CounterSpin interview with Diane Yentel on the eviction crisis.
Janine Jackson interviewed the National Low Income Housing Coalition’s Diane Yentel about the eviction crisis for the July 17, 2020, episode of CounterSpin. This is a lightly edited transcript.
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Janine Jackson: Imagine losing your job in a pandemic, and then losing your home because you can’t pay the rent. That’s the situation facing millions of Americans right now. As many as 28 million people, say some analysts, may be evicted from their homes in coming months, as what eviction moratoriums some places had enacted are slated to expire, even though there’s no reason to believe people will suddenly be able to pay then.
So is the plan to just allow millions of people to be made homeless during a public health crisis? Avoiding that specter involves taking up the underlying crisis: this country’s lack of affordable housing.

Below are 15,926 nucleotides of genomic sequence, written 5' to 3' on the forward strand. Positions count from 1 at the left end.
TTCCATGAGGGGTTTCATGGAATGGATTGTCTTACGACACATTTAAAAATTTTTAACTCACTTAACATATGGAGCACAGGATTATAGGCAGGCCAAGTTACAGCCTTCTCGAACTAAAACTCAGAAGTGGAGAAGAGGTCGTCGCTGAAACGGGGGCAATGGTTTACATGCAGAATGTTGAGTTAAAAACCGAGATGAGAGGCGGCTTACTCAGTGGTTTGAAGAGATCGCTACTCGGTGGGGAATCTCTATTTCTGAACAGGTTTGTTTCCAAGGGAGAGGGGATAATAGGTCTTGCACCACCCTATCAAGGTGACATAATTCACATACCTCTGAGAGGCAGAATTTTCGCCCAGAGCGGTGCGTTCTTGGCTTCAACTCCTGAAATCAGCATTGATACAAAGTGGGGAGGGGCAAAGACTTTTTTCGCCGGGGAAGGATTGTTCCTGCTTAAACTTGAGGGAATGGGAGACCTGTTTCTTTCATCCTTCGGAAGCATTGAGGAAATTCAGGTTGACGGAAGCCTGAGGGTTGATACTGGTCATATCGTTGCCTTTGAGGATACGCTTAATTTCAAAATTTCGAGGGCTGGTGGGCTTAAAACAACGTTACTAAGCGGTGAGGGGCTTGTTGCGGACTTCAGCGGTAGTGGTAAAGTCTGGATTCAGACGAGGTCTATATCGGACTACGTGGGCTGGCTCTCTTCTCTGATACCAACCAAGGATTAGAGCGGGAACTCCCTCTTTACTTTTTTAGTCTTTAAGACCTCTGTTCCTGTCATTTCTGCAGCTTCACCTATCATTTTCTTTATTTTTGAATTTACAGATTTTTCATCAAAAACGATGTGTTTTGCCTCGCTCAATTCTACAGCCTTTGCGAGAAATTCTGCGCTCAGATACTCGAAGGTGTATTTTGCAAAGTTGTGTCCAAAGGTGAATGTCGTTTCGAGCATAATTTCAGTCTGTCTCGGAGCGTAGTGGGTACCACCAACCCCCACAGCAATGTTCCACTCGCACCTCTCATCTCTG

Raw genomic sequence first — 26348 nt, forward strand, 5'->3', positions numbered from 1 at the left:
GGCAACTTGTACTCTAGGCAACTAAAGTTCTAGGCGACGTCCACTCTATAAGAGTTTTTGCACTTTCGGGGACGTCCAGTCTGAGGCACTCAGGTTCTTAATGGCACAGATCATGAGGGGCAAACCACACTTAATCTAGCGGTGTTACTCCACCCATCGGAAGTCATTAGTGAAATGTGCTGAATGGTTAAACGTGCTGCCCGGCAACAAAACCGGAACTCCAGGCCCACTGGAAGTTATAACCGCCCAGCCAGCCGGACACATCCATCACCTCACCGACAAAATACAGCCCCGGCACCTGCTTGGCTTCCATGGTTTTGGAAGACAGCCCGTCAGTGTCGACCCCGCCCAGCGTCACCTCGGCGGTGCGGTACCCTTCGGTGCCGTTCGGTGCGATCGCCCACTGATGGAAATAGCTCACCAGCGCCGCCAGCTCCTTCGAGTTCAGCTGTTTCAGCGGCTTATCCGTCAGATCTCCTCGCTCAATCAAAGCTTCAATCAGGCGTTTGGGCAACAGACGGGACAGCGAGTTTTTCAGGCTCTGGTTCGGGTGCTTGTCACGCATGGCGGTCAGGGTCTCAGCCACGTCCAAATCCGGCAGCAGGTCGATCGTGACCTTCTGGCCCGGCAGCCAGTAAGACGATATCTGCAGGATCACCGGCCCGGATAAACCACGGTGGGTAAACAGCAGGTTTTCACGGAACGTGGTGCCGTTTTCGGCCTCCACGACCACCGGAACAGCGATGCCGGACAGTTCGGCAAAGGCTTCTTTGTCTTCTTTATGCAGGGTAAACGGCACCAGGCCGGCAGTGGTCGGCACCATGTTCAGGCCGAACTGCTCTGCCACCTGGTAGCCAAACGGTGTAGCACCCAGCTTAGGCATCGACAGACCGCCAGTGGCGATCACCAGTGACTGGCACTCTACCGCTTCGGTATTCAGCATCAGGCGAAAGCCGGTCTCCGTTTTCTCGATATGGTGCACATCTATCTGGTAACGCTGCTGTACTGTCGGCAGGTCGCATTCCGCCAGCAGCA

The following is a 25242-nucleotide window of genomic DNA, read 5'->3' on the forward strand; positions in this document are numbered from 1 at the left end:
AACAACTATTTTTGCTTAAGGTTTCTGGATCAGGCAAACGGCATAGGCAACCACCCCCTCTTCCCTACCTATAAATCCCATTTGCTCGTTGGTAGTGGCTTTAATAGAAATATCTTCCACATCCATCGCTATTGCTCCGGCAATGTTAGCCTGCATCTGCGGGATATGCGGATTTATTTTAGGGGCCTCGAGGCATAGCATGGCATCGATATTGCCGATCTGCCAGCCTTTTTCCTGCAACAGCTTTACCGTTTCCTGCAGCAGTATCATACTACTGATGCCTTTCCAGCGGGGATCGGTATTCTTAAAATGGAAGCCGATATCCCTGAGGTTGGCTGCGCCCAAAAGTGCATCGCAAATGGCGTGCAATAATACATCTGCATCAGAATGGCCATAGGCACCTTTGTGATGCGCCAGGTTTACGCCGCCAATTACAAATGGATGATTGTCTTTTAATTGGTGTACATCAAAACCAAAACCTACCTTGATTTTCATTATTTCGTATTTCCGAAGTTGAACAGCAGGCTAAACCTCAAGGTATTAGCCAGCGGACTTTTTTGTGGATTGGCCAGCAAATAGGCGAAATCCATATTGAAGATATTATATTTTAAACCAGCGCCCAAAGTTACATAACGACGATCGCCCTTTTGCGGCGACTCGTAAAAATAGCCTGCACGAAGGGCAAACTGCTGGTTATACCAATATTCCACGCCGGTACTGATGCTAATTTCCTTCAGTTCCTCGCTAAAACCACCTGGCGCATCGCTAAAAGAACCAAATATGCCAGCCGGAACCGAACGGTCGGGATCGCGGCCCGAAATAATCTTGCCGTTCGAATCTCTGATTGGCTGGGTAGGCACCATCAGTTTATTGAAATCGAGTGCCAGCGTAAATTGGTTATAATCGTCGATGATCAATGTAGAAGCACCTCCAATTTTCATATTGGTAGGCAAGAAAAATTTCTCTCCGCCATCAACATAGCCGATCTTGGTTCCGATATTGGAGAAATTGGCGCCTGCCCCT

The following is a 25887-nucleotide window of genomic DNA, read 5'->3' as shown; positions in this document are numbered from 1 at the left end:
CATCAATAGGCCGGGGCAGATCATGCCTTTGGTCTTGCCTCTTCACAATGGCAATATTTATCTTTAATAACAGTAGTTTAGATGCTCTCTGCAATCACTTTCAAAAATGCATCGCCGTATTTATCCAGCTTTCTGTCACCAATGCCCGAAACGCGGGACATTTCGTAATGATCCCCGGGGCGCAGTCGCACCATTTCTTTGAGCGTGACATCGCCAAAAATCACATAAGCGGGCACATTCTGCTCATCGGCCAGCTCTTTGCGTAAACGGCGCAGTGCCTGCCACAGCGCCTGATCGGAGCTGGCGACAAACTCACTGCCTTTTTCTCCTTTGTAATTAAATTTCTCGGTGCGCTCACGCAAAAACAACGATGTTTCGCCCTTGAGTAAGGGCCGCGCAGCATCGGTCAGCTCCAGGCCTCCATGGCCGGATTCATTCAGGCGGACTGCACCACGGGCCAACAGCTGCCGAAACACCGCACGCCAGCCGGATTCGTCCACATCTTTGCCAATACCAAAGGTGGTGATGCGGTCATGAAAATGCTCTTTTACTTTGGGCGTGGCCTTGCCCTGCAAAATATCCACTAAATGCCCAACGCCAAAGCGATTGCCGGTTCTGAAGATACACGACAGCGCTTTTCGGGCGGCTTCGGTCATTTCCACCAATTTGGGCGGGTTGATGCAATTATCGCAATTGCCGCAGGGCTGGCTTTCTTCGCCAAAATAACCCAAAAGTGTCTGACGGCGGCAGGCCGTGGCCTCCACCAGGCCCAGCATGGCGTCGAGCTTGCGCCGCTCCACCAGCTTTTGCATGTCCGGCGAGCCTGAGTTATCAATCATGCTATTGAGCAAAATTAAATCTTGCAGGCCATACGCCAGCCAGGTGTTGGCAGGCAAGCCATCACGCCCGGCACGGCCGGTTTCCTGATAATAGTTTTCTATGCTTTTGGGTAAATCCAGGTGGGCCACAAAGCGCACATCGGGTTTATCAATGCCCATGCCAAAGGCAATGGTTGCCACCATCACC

Diane Yentel is president and CEO of the National Low Income Housing Coalition. She joins us now by phone from Virginia. Welcome to CounterSpin, Diane Yentel.
Diane Yentel: Hi, thanks for having me.
JJ: Inasmuch as there’s been acknowledgement of what one would think is an obvious reality—that most people who’ve lost jobs at a certain point will no longer be able to make the rent—it’s been these here-and-there moratoriums on eviction. And then we see some emergency rental assistance programs, like New York Governor Cuomo just announced.
Not to say that that’s nothing. And I imagine there are better and worse programs. But was that ever going to be enough to turn back this crisis?
DY: No, it was never enough. And we’ve known that from the beginning. It has been a helpful start. So from the beginning, we have seen that if the federal government didn’t intervene in a really significant and sustained way, that we would see a wave of evictions and a spike in homelessness. And so these limited federal eviction moratoriums, and these state and local moratoriums that have been put in place, have provided some protections for low-income renters, and have helped prevent that wave from happening.
But those moratoriums are rapidly expiring. As of today, there are 29 governors that have allowed their state eviction moratoriums to expire, and the limited federal eviction moratoriums expire next week.